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THE WILMINGTON MESSENGER, JTEIDA Y, SEPTEMBER li, 1900.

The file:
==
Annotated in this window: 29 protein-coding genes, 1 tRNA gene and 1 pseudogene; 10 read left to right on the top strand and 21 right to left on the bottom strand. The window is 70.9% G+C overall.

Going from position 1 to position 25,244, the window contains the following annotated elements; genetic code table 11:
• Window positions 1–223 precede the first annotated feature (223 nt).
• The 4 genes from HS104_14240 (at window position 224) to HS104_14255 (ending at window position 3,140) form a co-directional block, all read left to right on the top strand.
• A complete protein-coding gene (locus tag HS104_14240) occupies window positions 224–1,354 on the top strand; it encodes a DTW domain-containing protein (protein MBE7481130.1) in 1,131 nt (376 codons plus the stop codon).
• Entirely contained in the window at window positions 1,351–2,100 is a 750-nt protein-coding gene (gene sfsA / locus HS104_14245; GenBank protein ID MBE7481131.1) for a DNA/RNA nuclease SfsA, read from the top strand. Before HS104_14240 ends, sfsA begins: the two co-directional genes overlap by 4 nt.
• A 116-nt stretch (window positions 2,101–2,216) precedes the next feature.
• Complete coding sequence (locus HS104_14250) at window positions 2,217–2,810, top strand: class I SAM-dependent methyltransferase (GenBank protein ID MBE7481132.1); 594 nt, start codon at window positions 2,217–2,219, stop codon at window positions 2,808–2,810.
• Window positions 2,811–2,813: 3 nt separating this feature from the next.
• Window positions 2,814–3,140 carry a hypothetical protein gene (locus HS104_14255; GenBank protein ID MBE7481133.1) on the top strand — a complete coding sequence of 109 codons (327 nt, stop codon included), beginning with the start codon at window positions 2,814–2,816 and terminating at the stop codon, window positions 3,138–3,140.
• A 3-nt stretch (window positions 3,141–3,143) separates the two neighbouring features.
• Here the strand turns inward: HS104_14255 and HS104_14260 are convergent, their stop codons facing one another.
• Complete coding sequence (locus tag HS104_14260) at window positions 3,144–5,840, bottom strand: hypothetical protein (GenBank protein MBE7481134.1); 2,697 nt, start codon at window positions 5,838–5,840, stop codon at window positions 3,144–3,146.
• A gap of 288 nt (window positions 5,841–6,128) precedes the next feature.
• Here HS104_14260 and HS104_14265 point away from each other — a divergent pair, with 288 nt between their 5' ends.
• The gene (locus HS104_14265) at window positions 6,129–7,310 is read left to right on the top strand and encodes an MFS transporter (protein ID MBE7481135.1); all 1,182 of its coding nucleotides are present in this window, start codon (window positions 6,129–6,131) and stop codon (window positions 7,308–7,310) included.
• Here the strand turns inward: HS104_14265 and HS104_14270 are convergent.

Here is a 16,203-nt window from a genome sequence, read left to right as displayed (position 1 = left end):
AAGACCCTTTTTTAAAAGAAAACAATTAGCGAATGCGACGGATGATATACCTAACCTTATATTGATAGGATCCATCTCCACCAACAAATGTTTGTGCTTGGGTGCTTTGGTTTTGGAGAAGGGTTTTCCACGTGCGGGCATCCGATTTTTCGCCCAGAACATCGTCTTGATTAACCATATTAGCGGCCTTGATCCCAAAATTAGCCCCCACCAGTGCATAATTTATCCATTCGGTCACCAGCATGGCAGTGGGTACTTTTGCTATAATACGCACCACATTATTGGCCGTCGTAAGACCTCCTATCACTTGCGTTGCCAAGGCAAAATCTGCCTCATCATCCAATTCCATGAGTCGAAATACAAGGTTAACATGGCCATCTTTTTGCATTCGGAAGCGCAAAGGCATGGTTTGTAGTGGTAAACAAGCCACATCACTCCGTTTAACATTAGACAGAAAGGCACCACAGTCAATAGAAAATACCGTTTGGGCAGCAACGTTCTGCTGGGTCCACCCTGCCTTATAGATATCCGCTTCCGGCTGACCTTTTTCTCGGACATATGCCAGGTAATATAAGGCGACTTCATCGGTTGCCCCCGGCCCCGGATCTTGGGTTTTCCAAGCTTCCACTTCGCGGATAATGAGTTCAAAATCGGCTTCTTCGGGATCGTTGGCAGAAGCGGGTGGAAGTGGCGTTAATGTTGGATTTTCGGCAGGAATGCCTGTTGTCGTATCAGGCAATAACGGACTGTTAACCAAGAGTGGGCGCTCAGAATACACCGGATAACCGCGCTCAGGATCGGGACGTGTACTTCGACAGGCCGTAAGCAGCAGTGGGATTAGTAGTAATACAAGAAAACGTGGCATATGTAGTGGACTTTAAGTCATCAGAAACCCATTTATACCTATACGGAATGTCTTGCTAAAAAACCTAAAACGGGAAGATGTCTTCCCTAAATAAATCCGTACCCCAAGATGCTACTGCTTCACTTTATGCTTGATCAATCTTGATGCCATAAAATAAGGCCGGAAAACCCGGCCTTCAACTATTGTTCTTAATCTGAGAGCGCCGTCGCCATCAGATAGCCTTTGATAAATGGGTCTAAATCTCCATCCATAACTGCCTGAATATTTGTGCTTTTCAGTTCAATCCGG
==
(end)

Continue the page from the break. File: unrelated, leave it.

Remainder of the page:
DEATH OF HORACiS II. MUSSON Thousands of people In North Caroli na who grreatly esteemed this excellent gn tie man, will be pained to learn that he Is dead. On Sunday night last, af ter 8 o'clock, the soul of this good and true man left its crumbling tenement and returned- to the Heavenly Father who created it.' He had been in declin ing health for some years, and for sev eral months there were sad indications to his loved ones and friends that here he had no abiding city, but would not long hence have to go. He had been a faithful, earnest member of the Pres byterian church for many decades and was held in high esteem by his brethren as he was held oy all the peo- pl in Wilmington who knew him well. He was indeed an! honest man. There was nothing allowed In his business transactions that was not square and perpendicular. He was an excellent citizen every way, and Wilmington Is a positive loser, for no man of hi3 per sonal worth and admirable qualities can be taken from a community with out its suffering a decided loss. He was a very genial man and a true friend. He was doubtless ready, prepared for the great change. The Messenger pro foundly sympathizes with the aged wife and the children and relatives in the sad bereavement they are passing through. I will be with thee; I will rnt fail thee, nor forsake thee." ti A I,V KSTON 1 K VATATED NVivs comes of a startling nature from the chief city of Texas, Calves ton. It Is so situated it is liable to be visited by a storm at any time. It has suffered heretofore more than once from a tremendous storm that swept by it and partially over it. The ca lamitous news is that it has again been attacked by a storm of great vio lence, and that much of the city has been swept away, and the awful, ap palling report comes too that several thousand people have prished in it and other southern Texas towns. V, must hone that the loss of life is not so great as reported. That the destruc tion of both human lives and property is very crreat there is no doubt. As we wrote the particulars were meagre. The whole country will sincerely sym pathize with the inhabitants of the unfortunate city, and it will be prompt no doubt to render any assistance pos sible to rebuild and reestablish the city. WHAT VEUMOXT'S MEANS. ELECTION The republican organs are so elated over the vote in Vermont they ac'tu rJly print a cartoon tat Bryan s ex pense. The most conservative of the organs regard the vote as not encour aging for Bryan much. They find that there is no revolution in public sentiment in New England favorable to Brvan. They say it makes Ne.v York. New Jersey and all New Eng land safe for McKinley. The Philadel- ohia Ledfrer tries to be fair and to tell the truth, and it puts the case .in this wise: "The Vermont election is not of very great service as a straw showing which way the political wind, is oiowing dui straws are scarce, and, therefore, it is worth while to see how this one points. It as favorable to the democrats, be cause, according to the returns thus far received, the republican vote fell off 10 per cent, from the state election vote of 1S96, while the democratic vote was increased 14 per cent. A corres Txmdinsr change throughout 'the union of the Presidential election in Novem ber would result in the election of Mr. .... . i i e , Tri Uryan watnout tne aiu ui u At. LI! Deducting 10 per cent of the republi can vote for McKinley in 1S96 and add ing 14 oer cent, to ithe democratic vote for Bryan would leave :New York re publican ibv 200.000. but it would -turn over half a dozen other states having 69 electorial votes to the democrats. and would give Bryan altogether 245 electoral votes to 202 for McKinley That is not bad surely for "Bryan, and the cartoon business was a misfit so (far as it is applied -to him. Take a further view. Lt us take a paper that advocates Bryan, the New York Journal. It saye the election in showed that whatever drift there is, is Bryanward. It thus ap- TJiAs the Iors and frain. and there is no bragging in it, .but cool calculation: "The indications are that the repub lican vote in Vermont has fallen off about 10 per cent, as compared with the correspond ine election in lyb, while the democrat is vote has creased about 16 per cent. "Tndiana has 13 electoral votes, m 1S96 the republican vote there was 323, 754, and the democratic 303,573. If the republicans Jose 10 per cent, and the democrats srain 16 per cent, the repub lican vote dn Indiana this year will be ?91.379. and 'the democratic 354,573, jAvincr a democratic plurality of 6S,- A eimllflr nrocess would give the democrats Delaware by 447, West .Vir ginia bv 13.822. Kentucky by 56.3S9, Ohio by S0.501 and North Dakota by 283. "Here ar 62 electoral votes that Bryan did no get in 1896. If he should get them now he could afford to lose 1 vote in California and 4 in washing- Ibon. and Btill he would be elected by 2S3 electoral votes to 214." EX-SECRETARY OLNEY ON M'KIN- LEYISM. There are three of the ablest men in Cleveland's cabinet who have announc ed themselves for Bryan Olney, Wil son and Hoke tomitn. ot Georgia, but a native, we think, of North! Carolina. Carlisle remains silent, and so does Herbert, of Alabama, both claiming southern birth. If you have not read Mr. Olney's letter settting forth his reasons for supporting Bryan for pre3l - dent, you should "do so, for it i3 con- -vincine: and! unanswerable. He made! n distinguished reputation as Cleve - it'o -n,T i wl w w,.wv.fct .w., t - doubt not. the ablest man of Massa chusetts living today. He was with Cleveland in his position that so an tagonized the democratic party and well nih wrecked it. He aoes not like Bryan or the platforn now, but he prefers both to the meanest of all isms" in this land of "isms" McKin leylsm and imperialism. We did not read Mr. Olney's letter so soon as we could. We had rf iikpt his views formerly. and were at first Indifferent to what he might hold as to the true course in the present very important campaign- that may prove the most fateful in American history, even more fateful than that of I860. But when wa rwd ft carefully we were greatly Impressed and said we would read it again. It is a clincher. It will make many a vote for Bryan. It is in fact, a very remarkably clear, vigorous, well wrought argument. The analysis -of McKinleyism is a very strong, very pointed and satisfactory. He gives nine reasons why the American people should overthrow the present adminia tration. which we seriously hold to be the most venal, the most incompetent. the most usurping, the most reckless and the most dangerous known to our country. If a man really is a country lover and a truth seeker he can not do better possibly than to give a careful study to the Olney letter. He will find it wonderfully lucid and calm and con vincin". After studying McKinleyism and all the bad that is included in that bundle of depravity and treacher; will conclude with Mr. Olney that "not to reject McKinleyism at once tends to fasten it permanently upon the vitals of the country. I find it tolerably clear that a citizen's duty In connection with the coming presidential election not only permits but requires him to desire the success of the democratic party." One of the strong points he makes In his tremendous arraignment of Mc Kinleyism is that "the success of the renublican party next November 'will mean that the American people either do not see. or. seeing, approve the great and growing if not already over wneiming influence of money in our politics." McKinleyism, he d2Ciures, practically holds out the government as an engine for use in the acquisition of private wealth. The consequence is that 'the money of th- country hotly pursues the control of the govarnment.' and the flaR nerures as a jort or com mercial asset.' In the delcat 01 tne re publican party lies the only hope of a return to wholesome conditions, and Mr. Olney urges that this defeat be ad ministered now. 'The caiamitous pos sibilities said to inhere in democratic' success, exaggerated as they are by partisan zeal and subsidized ingenuity,' Mr. Olney regard! as dust in the bal ance compared with the enduring evils tr result from the vicious national policies which the American, people are now desired to impress vith tha seal of their favor and to thus perpetuat indefinitely." In regard to the Chinese affair he asks, "who shall say that we shall not soon find ourselves in the toiis of a Chinese problem even more costly. menacing and insoluble than the Phil lppine problem itseii? Surely every argument urged in defence of our seiz ure 01 ine imiippines can De used, a second time, with even greater force, to justify our oppropriation of a sllci of China." He urges that all men should vote. You must choose between partiesj tak ing the lessser evil. He writes wisely: "So the choice between the parties, one of which must certainly prevail. calls for the exercise of the same sound common sense. Perfection in a candi date or platform is an idle dream, and infirmities in its creed and defects in its leadership will always characterize every party. But they in no wise ex cuse a citizen from taking his assigned part in the government of the c from making up his mind what the common weal demands and what par ty's success will come nearest satisfy ing the demand, and from using his influence and casting his vote accord ingly. If one citizen may properly withhold his vote, logically all may, and all the wheels of government be stopped, while to decline voting be cause practically assured that others will vote is but to give the latter an undue share of political power and to forfeit the right to complain of any abuse of it. The obligations of citizen ship are avoided, not performed, by standing neutral in an election. The voting power is a trust which calls for use and is violated by the neglect to use. Be sure to read carefully what Mc Kinley stands for as it set forth in the nine most cojent and clear-cut reasons he presents. HOME FOLKS Mr. Josephus Daniels, of the demo cratic national committee, writes to his paper, the Raleigh News and Ob server, from Washington, that Bryan Is gaining ground every day, that doubtful states are going into the dem ocratic column, and that he is sure of election unless money can defeat him. There lies the danger as The Messenger foresaw from the start. Mr. Daniels thinks that if the democratic outlook in Washington is based upon reliable information, that Mark Hanna and his little man McKinley may pack and make for Ohio. Mr. W. M. Jones, of Red Springs, writes to the Charlotte Observer that many Scotch in the first war of inde pendence were Tories So were many native born Americans in many states. Mr. Charles M. Busbee, who is man aging the canvass of Hon. F. M Sim mons. writes a communication to the ( Raleigh News and Observer of Sunday 1 reviewing Els services to the demo- cratic party. He predicts that Mr. Simmons will in the primary, election 1 for United States senator to be held in November rp.si ,v.f , 1 wv. ivk uuwuqi aggregate vote of all of his competi tors. General Julian S. Carr is mak- ing a personal canvass, and thus far is reported as feeling much encouraged. Writers in his behalf are very active in the public prints. The longest pole will get the persimmon. In order to defeat Mr. Bryan and hand over North Carolina to the very tender mercies of the McKinley gang. it is now the talk that a third ticket a populist ticket Is to be started a middle-of-the-road affair. The pops, profess to be weary of the fusion fail ures, and Cy. Thompson is for the new movement. As might be supposed the white radical gang are greatly in fa vor of thi3 new scheme to hurt Bryas orvnlv aid and abet it. What a fragrant gang the manipulators and disappointed aspirants are. "Anything to beat the d n democrats." But what a fool a fellow must be who does not desire McKinley to be "connoodling" over the third ticket. Remember that up-to-date there are 2S0 textile plants in North Carolina Of these 261 are cotton mills. The others are 16 woolen mills and 3 silk mills. There are 07 counties in the state and 47 have more or less of these valuable and Important plants. Others will be added no doubt before the century closes. IIREV1TIE Half and half Philadelphia Record has discovered that "imperialism is not a menace. The reilow in the Noachlc flood was of the opinion that there was not much of a shower after all. The negroes in Richmond, Va., are not much attached to the negro fanatic Miss Jewett. of Boston. They will give her a cold shoulder when she comes, She might marry Sambo, and be done with it. Kaiser William, of Germany, is said to be playing a big game. He is ready to pounce on China when the time t comes. France is willing to quit Pekin but Germany is not. Robert E. Lee, Jr., is to take the stump in Virginia. He Is the son of General William H. F. Lee and grand son of the immortal, peerless Robert E. Lee. Government Crop Keport. Washington. September 10. The monthly report of the statistician of the department of agriculture says that there has been a general decline in the condition of tobacco since August 1st, 3 points in v irginia, 2 in North Carolina and 14 in Maryland. Mary land, Ohio, Kentucky and Wisconsin still report 3, 11, 8 and 6 points above their respective ten other averages. but in Virginia and North Carolina. the condition is 25 and 20 points below such averages. The decline in the condition of rice is reported trom every rice growing state, except Lousiana, where there is no appreciable change. The average condition of cttton on Sepieiuebr 1st was 6S.2, as compared with 76 on August 1, 1900; 6S.5 on Sep tember 1, 15&9; s.S at the correspond ing date in ls&S and 76.6,' the mean f September averages of the last ten years. Except in Missouri, where there iu no appreciable change in condition there has been a decline during August throughout the entire cotton belt The loss am6unts to 2 points in Okla noma, 3 in Alabama and Florida, 4 in Virginia, 6 in Texas, 7 in Lousiana, 8 in Georgia, 13 in Tennessee, 14 in South Carolina, 16 'in North Carolina, IS in Indian Territory. As on August 1st a condition below the ten year average is almost every where reported, the deficincy being 8 points in Lousiana, 9 in Georgia, 10 in Florida. 14 in Virginia and Arkansas, 15 in Tennessee, 17 in North Carolina, and 18 in South Carolina and Missis sippi. Only in Texas, where the con dition is 6 points above the ten year average, is the condition other than distinctly and more or less seriously unfavorable As compared with September 1, 1S99, present conditions are less favorable in North Carolina, South Carolina, Alabama, Mississippi, Lousiana, Ten nessee, to the extent of 9, 6, 12, 18, 4 and 12 points respectively and more favorably in Texas, Arkansas, Indian Territory and Oklahoma to the extent of 16, 3, 19 and 18 points respectively. In Georgia the general condiiton on September 1st corresponds as closely as it was possible to estimate it to what it was on September 13th, last year. The condition in the different states on September 1st was as follows: Vir ginia 73, North Carolina 64, South Car lina 60, Georgia 69, Florida 71, Ala bama 64. Mississippi 60, Lousiana 70, Texas 77, Arkansas 65, Tennessee 64, Missouri 64, Oklahoma 78, Indian Ter rtory 72. To Boycott American Cotton Manchester, Eng., "September 7. At a meeting of the cotton spinners here today it was decided, practically unan imously, not to purchase American spot cotton during the month of Sep tember. Four-fifth of the employers in the trade were represented. It is an ticipated that the decision will lead to the closure of scores of mills for sev eral weeks. Only three manufacturers opposed the resolution, and their ob jection was that It w not strong enough and that it should bind the trade to stop the consumption of cot ton and not merely to stop purchasing It. ;; The meeting was private but it was ascertainied that during the discussions there was sharp, criticisms of the Liv erpool speculators who, it was declared, made the crisis wprse by gambling. Eventually the meeting adjourned until September 21st, when the situa tion will again be considered. II Wholesale Murders In New Zeland Vancouver. B." C, September 8. Mail advices from Australia by the steamer I Warimoo, report an atrocious series of znuraers in me country districts ox New South Wales by a band of blacks. The murderers first entered the Maw ley homestead at Gelgaudla, whre sev eral young ladies were living. The in mates were killed in their beds. The blacks, aftr the terrible butchery, fled through the settlement on stolen horses, murdering and robbing as they went. They were chased by 1,000 vol I unteer policemen and twelve blood bounds. Two out of six of the gang were. ca-UfiiAU AU ixxiiex. eleven, ,in uumDer, were mutilated with hatch' A COUNTER PETITION Against the Commutation of the Death Sentence of a Fire-Bug Another Republican Convention Called for the First District Tom ' Jones Ghost Walking the Public Roads of John ston County. Messenhger Bureau, Raleigh, N. C, September S. Donnell Gilliam, Esq., of Tarboro, arrived here today to see Governor Russell In regard to a very important case. A negro named Chauncey Davis is under sentence to be hanged at Tar boro September 14th, for burning the residence of Mrs. Lavinia Battle last year. A movement is being made by Davis' counsel to secure a commuta tion of sentence. Mr. Gilliam came to protest against any such commutation and gave his reasons. Davis set fire to Mrs. Battle's house and as a result caused the death of a young man who, finding that a lady was in- the burning house, went back into it to save her. He was badly burn ed, but heriocally placed her in a win dow, and she was saved. Today D. H. Abbott, chairman of the First district republican congres sional conmmittee. issued a call for a convention at Elizabeth City October 9th. He said: "I do this regardless of any action taken by the state commit tee, but by request or direction of a majority of the district committee. Isaac Meekins, who claims to be the nominee, admits that the convention which nominated him had no authori ty to elect a new chairman of the com mittee or to fill vacancies thereon." The superstitious negroes in the vi cinity of Garner and Auburn are full of fear at what they claim is the night ly appearance of the ghost of Tom Jones, which they say is "walkiner" these moonlight nights. At the sheriffs office today a telephone message was received saying Jones was there last night: 'that negroes swear they met him' In the road. The negro who swore that Jones had as much intelligence as himself is in a state of the most ab ject fear and will not leave his house at night. The bronze ornaments on the base of the Vance statue were put in place today. These are torches, two bearing the words "soldier," "statesman;" the others the words "state legislator, congressman, colonel C. S. A., thrice governor, elected four times to the United States senate;" and "Zebulon Baird Vance; born May 13, 1S30; died April u4, 1S94. The Tribune of the Peo ple." The aldermen here decide that they will adhere to the present system of a volunteer fire department, and not adopt a paid system. STATE POLITICS Speakers Soon to be In the Field-Cam-paln Clubs Insurance Matters. More Corporations Chartered A Homicide-severe Drought. Messenger Bureau. Raleigh, N. C, September 10. Another insurance company has ob tained license to enter this state. It is the New Hapmshire Fire. The in ance commissioner has paid nto the state treasury $19,060 received from companies during August. At the Falls of Neuse, near here, a murder was committed yesterday. There was preaching at a negro church, and several negroes were at a near-by spring, when another came up and drawing a revolver shot one of the party three times. He then walked away, flourishing his pistol. Solicitor E. W. Pou, of this district, is suffering from an attack of erysipe las, which was brought about by a carbuncle. He is at Smithfield, his home. Democratic State Chairman Sim mons returned today from Washing tno, where he went to confer with National Chairman Jones. He did not find the latter as he was out of town. Chairman Simmons says he found a. pretty good feeling about Bryan among the men he saw. The opinion prevaiLed among all the democrats that Bryan would be elected. One re publican, from Maryland, said he was satisfied Bryan would be elected. So far as can be learned there are now only two avowed aspirants for the speakership of the house in the legis lature Walter E. Moore, of Jackson county, and Samuel M. Gattis. of Orange. The senatorial contest will tend more than anything else to make the November election lively. The' state charters the Lacy Manu facturing co. f Fayetteville, The company will make furniture. Its capital is $12,000, and W. L. Rankin, C. A. 1 tan kin and L. C. Vv ooten are the stockholders. The state also char ters the Garrett Wine and Distillery Company, of Weldon. capital $150,000. Its vineyards are at Medoc. Paul Garrett and others are the stock holdersv In the Episcopal church here yes terday prayers were read for Bishop Horner, of the diocese of Asheville, who is dangerously ill with appendi citis. The legislature will be specially call ed on to Increase the capacity of the Western hospital for the insane, at Morganton. It is now full to overflow ing. The cottage system will prob ably be the one adopted. W. A. Guthrie appeals to the circuit court of appeals from Judge Simon ton's order that the Blackwell Durham Tobacco Company be sold November 5th for not less than $4,000,000. This afternoon the republican conven ton of this congressional district meets here, at the call of J. A. Giles. To morrow the populist convention" meets. It is said that after the latter meet ing the republicans and populists will get together in joint meeting.. Chairman Simmons said today: "We are beginning to wake up and ar range for our speakers in the cam paign. Our campaign clubs are to be organized in the cities and towns on the night of September 14th, and "in the country on the loth. All the or ganizers of white supremacy clubs should look particularly after this matter." The drought is again severe. More streams, wells and springs are dry than ever before. The Best Prescription For Chills. And Fever is a bottle of Graver's Tasteless Chill Tonic The formula, ia plainly printed en each package. It is simply Iron and Quinine in a tasteless form and is compounded in correct Droportiona. '.The reason imitators do not advertise their formula ks because they know you would not buy their mediclae If you knew Its tncredteuts. G rover's ia the original, and !s the only chfU and fever remedy sold throughout yjg n ijTi "r r'" 1 wwwuu vr. wav w. ed States. X?o oar, co pay. Prlc. G0LDSB0R0 GOSSIP I Fire Amone the Lumber Mills Not Much Damage IKne New Depart ment at the Orphange Superior Court Tomorrow Mount Olive's New Bank. (Correspondence of the .Messenger.) Gold'sboro, N. C, September S. Cotton is selling today at 9 to 9r cents, but the cotton In the country will not averace three-fourths of a crop. Last night at 9 o'clock our citizens were startled by shrill congtumeraUon of sound of many steam whistles from the southern end of the city was instaneously followed by which a. nre i alarm from box 46, and the clamor of the fire companies as they raced to the large saw mill plant of the Go ids -boro Enterprise Lumber Company. The fire had gained considerable head way, in the saw dust and trash be neath the i -achinery, and it required hard work and much water to extin- sruish it. No sreat damage was sus tained. Mr. Coble, the active and deserving superintendent of the Odd Fellows or phanage at this place has inaugurate a weekly prayer meeting on i rKlay evenings, wnere nss 40 little ones are a.sstmbled in the spacious and com fortably furnished chapel of the home to be entertained by religious and noble thoughts, a number of the mem bers of the different churches have un dertaken to conduct thes meetings and it is a. real joy to speak to and with tluv- dear bright orphan chil dren.. Rev. B. W. Spellman, who ha.s rev lu:ioniztl the Sunday school work in the state, passed through Goldsboro today en route for Kinston, where he will spend fifteen days leave of ab sence granted him by the Sunday school state board. The many friends i-f the gt-nial educator, C. Y. Joyner of the Greensboro 'Normal were glad J to clasp his hand on our streets today under the chaparonage of Governor eject Ayoock. Mr. C. J. RIvenbark. has gone to imbibed the life giving waters of Seven Springs, this county, in the hope of regaining his usual strength. Superior court convenes here next Monday. Judge W. S. 0lB. Robinson has exchanged with Judge Council and 'will preside, the people of Goldsboro are fond of Judge Robinson and are glad to have him with us. Rev. C J. D. Parker, of Durham, will conduct a series of meetings next week at the Second Baptist church of this city, services at night only. Rev. W. C. Newton will go to Wash ington, D. C, Tuesday to meet his wife and children who have been spending the summer with their parents at Ge neva, N. Y. Mr. Newton will fill his pulpit Sunday at the First Baptist church, subject of morning sermon. "The Birth of the New Man and the New Woman;" subject of evening ser mon: "ine man Who waiKea Dy Sight." Mr. C. E. Dunton will aid the choir at bjth services. Quite an enjoyable evening was spent by the people at the una pel in sa- mundsontown laist night. Music, re freshments and openair addresses by Revs. J. W. R.oee and W. C. Newton. This is the factory district of the city. The enterprising citizens of Mt. Olive are at work in earnest and will have a bank at no distant day. a meet- ng of citizens Thursday night demon strated that fact. Misses Mattie Lee and Mabel Bor den, two of Goldsboro's most popular young ladies and who are known throughout the state, have returned from a several weeks sojourn at the northern resorts very much improved n htalth. Goldsboro, N C, September 10. (Correspandence of the Messenger.) Mrs. Charles Joyce, of Wilson, ar rived to-day on a visit to the family of W. I. Lane. Miss Bessie Wooten, of LaG range, passed through this afternoon for Red Sorinsrs. where she enters school. Frank Bizzell, Mrs. J. W. Bizzell and Miss Emma Barnes, of J. W. Bizzell & Co. millinery and dress goods, left yesterday for the northern markets. Ralph Harvey, Matt Allen, and Lloyd Wooten, of Kinston, and Alex. McDonald, of LaGrange, passed through today for the university. The office buildinr of E. B. Borden, on West walnut street, will be a brown stone front. Work, .on the building is progressing. H. E. Shaw, of LaGrange,. accompa nying his daughter, Mi?3 Phoebe, pass ed through this afternoon for the Rh1 SDrin3 school. There is a growing tendency towards a desire for the reestablishment of the whipping post in North Carolina. Jus tice Broadhurst eays this ought to be a law now especially for benefit of wife beaters. Superior court, September term. Judge W. S. O'B. Robinson presiding, convened, in. a two weeks term here to day. Judge Robinson's cnarge to the jury was an interesting one, showing fine legal acumen. Colonel W. T. Dortch, in the absence of Solicitor E. W. Pou, who is sick, is acting solici tor. There is but one capital cas that of John Butler, colored, charged with burglary. N. L. Smith, of Wilmington, was in town today. J. ,W. Stanley left this afternoon for points in Virginia. Daniel Pate, who resided near the city, died last night after. a brief ill ness. J. E. Stevens has returned from a pleasant visit to Western Carolina. Services at the city churches yester day were largely attended. Especially was this true at the First Baptist church, where Dunbar, the bass soloist, held forth in song. Quite a number of our young folks went out to Scott's vineyard last even ing. Cotton sold today on the local mar ket at 10 cents per pound. Mrs. F. B. Edmund son is convales cent. Her sister, Mrs. Luna Barber, of Raleigh, who has been at her bedside returned home this morning. Rev. F. M. Royali ana Mrs. Royall were in town today. Mr. Royall went to Kinston. where he speaks tonight on the subject of missions. Mrs. Royall went to visit relatives at Iteidsville Superintendent J. L Foust, of the gaded school, will be at the school building every morning this week where he can be found between the hours of 9 a. m. and Ha. m. The building is being remodeled prepara tory to opening on Monday next- The white-washing of the trees - on the grounds is being considered. Were this needed thing done It would pre sent a pleasant effect. Wm. P. Dortch returned home evening. his mends are glad to see W. s. Hood on our streeets after an illness of some weeks. t i. .Brooks, of Smithfield, late stenographer to Solicitor Pou. was in vhj vvj I Mrs. S. T. Movie left today on a visit tne city tooay. LEADING CITIZEN PASSES AWAY Death of Captain J. I rnr Died Far From Home . News. (Correspondence of The zierr Fayetteville. N. C bept.. J" There took place yesterday. fromhiJ residence In the eastern pari vi wc county, the funeral services uri remains of Captain J. P. Robertson. who. After years of declining health. died of heart trouble; aged about 72 years. On account of his delicate physical condition, the last twenty-five years of the life or tne ueceaseu were passed, in the tranquil pursuits of the rarm. dui in tae irime w hood he was potential in the indus trial progress of North Carolina. Grad uating with distinction from the-Virgin! militaiy institute. Captain Rob ertson was for sometime chief en gineer of the Wilmington. Columbia and Auguta Railroad Company, and subsequently xerformed satisfactorily the onerous duties of the same re sponsible post with the Western Coal Fields Railroad Company, afterwards the Cape Fear and Yadkin Valley Rai road CYmplany. Captain Robertson married Miss Km ily Evans, of an influential family of this section, who survives him, with four children Joseph and Jane Rob ertson, Mrs. Thos. Gibson and Mr. Price, the latter engaged in misionary work with her husband In Japan Mr. HuUiuist. a northern man w came :o this city last year and estab .'ished himself in nu-rcnant tailoring, died at his rt-siuence on Hay streo: on Saturday evening, after much suf fering from throat affection. Quiet and courteous in demeanor, aud an exiert in his business, he won the resect of the community, where much sympa thy is felt for his wife and children. Mr. W . l- v,iaiK. vm-v t rated by a stroke of apopiey a ie days since, died this morning. Workmen are now busy on tne jij rover store on upper Hay St., where Messrs. Williams & Burton. vf Durham, will establsh themselveis in wholesale merchandising. Her relatives in this place have re ceived the sad news that Mrs. W. M. Kennedy. f Baltimore, who has jus passed through a critical operation in one of the sanitariums of that city, cannot recover. Mr. Kennedy, native of Fayetteville, moved to Baltimore two or three years ago. and his 'wife before marriage was Miss Mamie Co hen, of New Bern, a devout member of the Baptist church. Yesterday, following out the recom mendation of the American Institute of sacred literature. Rev. W. L. Cun inggim. pastor of Hay Street Metho dist church, preached an able sermon on "The Power of the Bible." It was children's day in the Baptist church, where Rev. S. J. IVrter delivered an address especially to the young peo ple of 'the congregation. Mr. Archibald McDuffie Is paying a visit to relatves here. He has been living for some time in Greenslro. but will make his home in future in Georgia, where he married. Miss Mary MacRae. of Chapel Hill, daughter of ex-Justice J. C. MacRae. will spend a short time here with her many friends. Millions ;iven Away. It is certainly gratifying to tn? pub lic ;o know .f one concern In the unu. who are not afraM to be gnfoi:t lo ti needy and suffering. The proprie tors of Dr King's New . Discovery for Coiisumption. O-ught" and Coid. hay given away over ten million v;riai bot tles of this great raedicin; and huv itf satisfaction of knowing ;i has at s.iUteiy cured thousands of U, casts. Asthma, BronchitJ..-, ii-jirsV-ness hi. J diseases of tl- ' !.. :. Chest ana L 'ns are suie.y --nt ..o o it. Call on it. R. Bellamy, brujrv. and get a free trial bottle. JUu.j size 50c and $1. Every b.'.tJf guaran teed. o- r.ric refunded. Freak Names for Foundling. Freak names for foundlings in this city ended with the recent anti-negro riot in the Tenderloin. The aay after that event two foundlings were taken from "the streets. Superintendent Blair, of the Outdoor Poor department, named one Sarah White and the other Joseph Black. One was christened as a Roman Catholic, the other a Protes tant. The next day the order against circumstantial names was issued and the first name under the new eytem was bestowed upon Irene Brown. A3 a rule, the namrs given have been very conserve. but occasional atroc ities have oeen committed. The one that caused the uproar was the giving of the name Virginia Broiler to a baby found in the sun on the hottest day this month. Rebecca Wet and Julia Sleet are two other names that tell all that is known of the parentage of the little, ones. With the exception of these three. Su perintendent Blair says no child has any reason to complain. He defends Wet and Sleet, but he admitted to a reporter that he had done wrong In naming Virginia Broiler. He added, however: "Almost every child that is healthy is adopted before its two years' residence on Randall's Island is completed. Little Miss Broiler is a fine baby, and will no doubt find a good fos ter parent,, and her name will be changed at once on adoption. "I think the method of naming from circumstances attending their discovery is a good one. It has been in practice for two years. Before I adopted it 1 named them after noted men. We had little Russell Sage. Cornelius Vander- i111, D Kocfcefeller. Richard Cro- ker, William McKinley. Gmver Cleve land and others that made the roster of the infant asylum look like the reg ister of a first-class hotel. Then some body objected to the use of these names." The reporter looked at a list of names. Here are a few of the most un usual: Mary Snow was found on a snowy day. Julia Sleet was found on day when it was sleeting, jane Snow bank lay snugly imbedded In a snow hank when a policeman heard her cris and took her to the city's shelter. It was raining a solid sheet when Rebecca Wet was picked up ia the street, and she was as wet as a fish, Joseph j came into public notice the day the thermometer broke the record last July, and Virginia Broiler's heated hls rr I a. hmisehobl tab. Another peculiar feature of foundling life is that the even-numbered babies are christened Roman Catholics and the odd-numbered odps Protestants. New York Mall and Express. Ihs Non-Irritating Cathartic Easy to take, easy to operate y I food's Pills '